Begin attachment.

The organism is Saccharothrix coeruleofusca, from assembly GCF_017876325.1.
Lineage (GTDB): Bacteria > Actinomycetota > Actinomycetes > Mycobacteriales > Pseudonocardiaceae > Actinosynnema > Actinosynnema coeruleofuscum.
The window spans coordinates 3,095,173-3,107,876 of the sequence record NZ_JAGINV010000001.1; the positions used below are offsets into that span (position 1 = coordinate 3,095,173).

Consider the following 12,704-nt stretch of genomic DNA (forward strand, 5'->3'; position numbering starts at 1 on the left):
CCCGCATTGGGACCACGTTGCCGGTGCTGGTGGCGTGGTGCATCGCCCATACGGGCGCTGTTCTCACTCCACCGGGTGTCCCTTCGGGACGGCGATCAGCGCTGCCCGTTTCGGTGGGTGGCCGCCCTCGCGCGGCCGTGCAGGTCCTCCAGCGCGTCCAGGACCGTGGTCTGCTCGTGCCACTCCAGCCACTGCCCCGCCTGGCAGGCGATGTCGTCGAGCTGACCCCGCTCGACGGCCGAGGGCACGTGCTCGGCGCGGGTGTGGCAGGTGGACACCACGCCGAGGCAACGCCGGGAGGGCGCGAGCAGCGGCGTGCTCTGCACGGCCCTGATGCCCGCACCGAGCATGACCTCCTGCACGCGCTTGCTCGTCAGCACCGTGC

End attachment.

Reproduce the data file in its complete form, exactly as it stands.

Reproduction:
The organism is Saccharothrix coeruleofusca, from assembly GCF_017876325.1.
Lineage (GTDB): Bacteria > Actinomycetota > Actinomycetes > Mycobacteriales > Pseudonocardiaceae > Actinosynnema > Actinosynnema coeruleofuscum.
The window spans coordinates 3,095,173-3,107,876 of the sequence record NZ_JAGINV010000001.1; the positions used below are offsets into that span (position 1 = coordinate 3,095,173).

Consider the following 12,704-nt stretch of genomic DNA (forward strand, 5'->3'; position numbering starts at 1 on the left):
CCCGCATTGGGACCACGTTGCCGGTGCTGGTGGCGTGGTGCATCGCCCATACGGGCGCTGTTCTCACTCCACCGGGTGTCCCTTCGGGACGGCGATCAGCGCTGCCCGTTTCGGTGGGTGGCCGCCCTCGCGCGGCCGTGCAGGTCCTCCAGCGCGTCCAGGACCGTGGTCTGCTCGTGCCACTCCAGCCACTGCCCCGCCTGGCAGGCGATGTCGTCGAGCTGACCCCGCTCGACGGCCGAGGGCACGTGCTCGGCGCGGGTGTGGCAGGTGGACACCACGCCGAGGCAACGCCGGGAGGGCGCGAGCAGCGGCGTGCTCTGCACGGCCCTGATGCCCGCACCGAGCATGACCTCCTGCACGCGCTTGCTCGTCAGCACCGTGC